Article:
Buzzard's Roost whiskey

Buzzard’s Roost will be available Friday, July 26, at The Wine Rack. | Photo by Sara Havens

On Friday, when the first bottle of Buzzard’s Roost Straight Rye Whiskey is cracked open at its launch party, Bourbons Bistro co-owner Jason Brauner officially will be part of an industry he’s longed to join since he was a kid.

Technically, Brauner and his thriving Clifton-area restaurant are a formidable part of the bourbon industry and are partly responsible for its popularity today, having opened in 2005 — long before eight distilleries opened downtown, long before the Old Fashioned came back into fashion and long (but not too long) before a bottle of Pappy was impossible to find.

But as of Friday, Brauner will have his own product on the shelf, right next to bottles made by his heroes and mentors — unless, of course, he sells out in one fell swoop.

Jason Brauner

Jason Brauner, co-owner of Bourbons Bistro, with his new rye whiskey. | Photo by Sara Havens

That can’t really happen, however, as some of his bottles already have been distributed all over town and even up to northern Kentucky. But the launch party at The Wine Rack, located near Bourbons Bistro, will likely put a hurtin’ on his inventory.

Brauner tells Insider he’ll be releasing two bottles — the Buzzard’s Roost Straight Rye Whiskey Single Barrel and the Buzzard’s Roost Straight Rye Whiskey Small Batch. While both are 105 proof, the former will retail for $70 and the latter $50. There are about 200 bottles of the single barrel available and 700-800 of the small batch.

As a lover and collector of bourbon and someone who is around it on a daily basis — and has been for years — Brauner wants to be honest and upfront about his products.

He says he and his business partner sourced the rye whiskey from MGP, a large distillery in Lawrenceburg, Ind., that often produces bourbons and whiskeys for private labels. He then took the almost three-year-old juice and re-barreled it in new, proprietary toasted oak barrels he got from Independent Stave Co. in Lebanon, Ky.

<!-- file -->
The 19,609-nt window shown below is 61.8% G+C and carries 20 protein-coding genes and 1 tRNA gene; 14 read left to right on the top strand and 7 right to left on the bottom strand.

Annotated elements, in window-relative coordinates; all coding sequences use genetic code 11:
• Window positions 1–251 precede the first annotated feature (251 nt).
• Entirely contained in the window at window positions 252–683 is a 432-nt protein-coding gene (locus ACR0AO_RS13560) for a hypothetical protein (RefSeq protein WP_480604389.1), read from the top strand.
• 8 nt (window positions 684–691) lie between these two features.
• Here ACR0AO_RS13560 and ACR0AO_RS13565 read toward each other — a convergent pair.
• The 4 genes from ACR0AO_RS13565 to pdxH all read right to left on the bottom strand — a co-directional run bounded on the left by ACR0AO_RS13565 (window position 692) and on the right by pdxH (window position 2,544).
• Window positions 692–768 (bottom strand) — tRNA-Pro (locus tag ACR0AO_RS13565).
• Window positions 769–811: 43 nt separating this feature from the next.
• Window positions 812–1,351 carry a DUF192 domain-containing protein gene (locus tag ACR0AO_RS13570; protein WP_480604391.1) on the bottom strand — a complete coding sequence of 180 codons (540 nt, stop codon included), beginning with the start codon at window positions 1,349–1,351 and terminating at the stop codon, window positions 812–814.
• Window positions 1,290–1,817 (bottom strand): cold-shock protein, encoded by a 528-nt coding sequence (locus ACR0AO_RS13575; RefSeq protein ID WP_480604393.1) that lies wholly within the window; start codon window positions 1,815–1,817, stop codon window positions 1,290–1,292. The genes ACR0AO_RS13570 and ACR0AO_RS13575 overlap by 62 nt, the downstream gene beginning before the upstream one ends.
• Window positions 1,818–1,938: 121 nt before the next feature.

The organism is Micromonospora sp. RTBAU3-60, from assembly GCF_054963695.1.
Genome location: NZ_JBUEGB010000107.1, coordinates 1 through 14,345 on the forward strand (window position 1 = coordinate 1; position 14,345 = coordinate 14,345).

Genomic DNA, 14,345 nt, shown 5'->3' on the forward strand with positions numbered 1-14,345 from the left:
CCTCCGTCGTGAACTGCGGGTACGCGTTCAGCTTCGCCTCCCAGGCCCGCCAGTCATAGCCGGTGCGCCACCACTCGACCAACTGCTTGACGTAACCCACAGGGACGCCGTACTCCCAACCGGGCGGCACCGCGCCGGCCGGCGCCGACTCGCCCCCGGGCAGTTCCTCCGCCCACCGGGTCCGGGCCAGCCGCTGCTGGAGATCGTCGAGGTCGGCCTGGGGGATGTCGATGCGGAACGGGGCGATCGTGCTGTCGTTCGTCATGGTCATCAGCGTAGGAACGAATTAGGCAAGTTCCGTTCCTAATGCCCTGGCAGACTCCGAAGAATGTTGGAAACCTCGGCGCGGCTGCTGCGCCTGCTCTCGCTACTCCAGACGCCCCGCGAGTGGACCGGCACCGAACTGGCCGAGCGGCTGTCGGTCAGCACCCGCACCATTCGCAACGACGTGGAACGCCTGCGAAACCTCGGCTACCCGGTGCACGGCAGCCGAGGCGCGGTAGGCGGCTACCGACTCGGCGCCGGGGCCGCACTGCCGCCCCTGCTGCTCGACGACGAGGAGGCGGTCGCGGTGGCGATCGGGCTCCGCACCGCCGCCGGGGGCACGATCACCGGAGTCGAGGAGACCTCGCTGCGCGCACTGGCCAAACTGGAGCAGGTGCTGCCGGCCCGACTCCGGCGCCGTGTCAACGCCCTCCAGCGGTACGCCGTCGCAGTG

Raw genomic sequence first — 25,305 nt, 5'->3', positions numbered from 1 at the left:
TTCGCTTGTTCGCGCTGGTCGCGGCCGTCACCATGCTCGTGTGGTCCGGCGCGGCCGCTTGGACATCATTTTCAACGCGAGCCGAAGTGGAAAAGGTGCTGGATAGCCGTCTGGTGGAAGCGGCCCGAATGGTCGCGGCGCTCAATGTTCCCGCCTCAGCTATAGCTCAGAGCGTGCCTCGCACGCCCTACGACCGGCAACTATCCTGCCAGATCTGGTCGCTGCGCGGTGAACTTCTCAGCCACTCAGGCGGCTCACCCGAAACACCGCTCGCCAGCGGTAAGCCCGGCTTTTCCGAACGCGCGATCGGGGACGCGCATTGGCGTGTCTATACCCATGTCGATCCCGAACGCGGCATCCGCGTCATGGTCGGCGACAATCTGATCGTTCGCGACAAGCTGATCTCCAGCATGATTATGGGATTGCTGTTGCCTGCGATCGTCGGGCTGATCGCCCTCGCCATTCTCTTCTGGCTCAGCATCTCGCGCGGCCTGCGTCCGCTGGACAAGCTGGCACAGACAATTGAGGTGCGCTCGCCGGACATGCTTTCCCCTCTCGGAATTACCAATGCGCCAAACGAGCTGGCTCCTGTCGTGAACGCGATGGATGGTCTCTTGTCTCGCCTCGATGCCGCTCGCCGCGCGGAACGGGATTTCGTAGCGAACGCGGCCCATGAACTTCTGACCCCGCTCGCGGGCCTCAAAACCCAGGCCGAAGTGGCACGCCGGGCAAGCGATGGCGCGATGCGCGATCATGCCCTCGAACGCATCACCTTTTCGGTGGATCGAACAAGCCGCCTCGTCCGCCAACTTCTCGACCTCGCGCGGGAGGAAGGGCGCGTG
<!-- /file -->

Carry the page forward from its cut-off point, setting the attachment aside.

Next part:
The rye whiskey sat an additional two months in those freshly toasted barrels, with the hope of adding delightful notes like warm caramel, vanilla and baked fruit to the already spicy whiskey.

Brauner says this release will be the first of many more to come, and he’d eventually like to get into contract distilling and eventually opening up a distillery of his own some day.

“This is something I’ve always wanted to do,” he says. “I’m building a brand with this release — it’s innovation within the borders of tradition.”

Jason Brauner

Brauner having fun at a private barrel selection at Maker’s Mark in 2018. | Photo by Sara Havens

He’s been working on the concept and brand for years, in between running a successful restaurant, raising kids and even welding on the side. In fact, the name of his company — Buzzard’s Roost Sippin’ Whiskeys — has two meanings for him.

The first is more literal, as Buzzard’s Roost was the name of a nearby road on a property he was eyeing for the distillery. And the second refers to the type of whiskey he prefers to drink — the slow-sippin’, savory kind.

“I like to let it sit, sip and roost awhile,” he says.

After this initial batch, Brauner will continue to sample more sourced bourbons and whiskeys for future products and will most likely release another rye whiskey or two. A barrel-proof whiskey is definitely on his short list as well.

And all the while, he’ll continue looking for interested parties and investors who share his passion for quality craft spirits. Once he has the backing needed to fund his own distillery — he even has a reputable master distiller on board — he’ll likely have to dip out of the restaurant business, as it’s illegal to both distill liquor and run a restaurant that serves liquor.

But for now, the focus is on Friday.

The Buzzard’s Roost Release Party will run from 6-8 p.m. on Friday, July 26, at The Wine Rack, 2632 Frankfort Ave. Samples of both whiskeys will be available to try, and bottles are limited to one per person (of both kinds).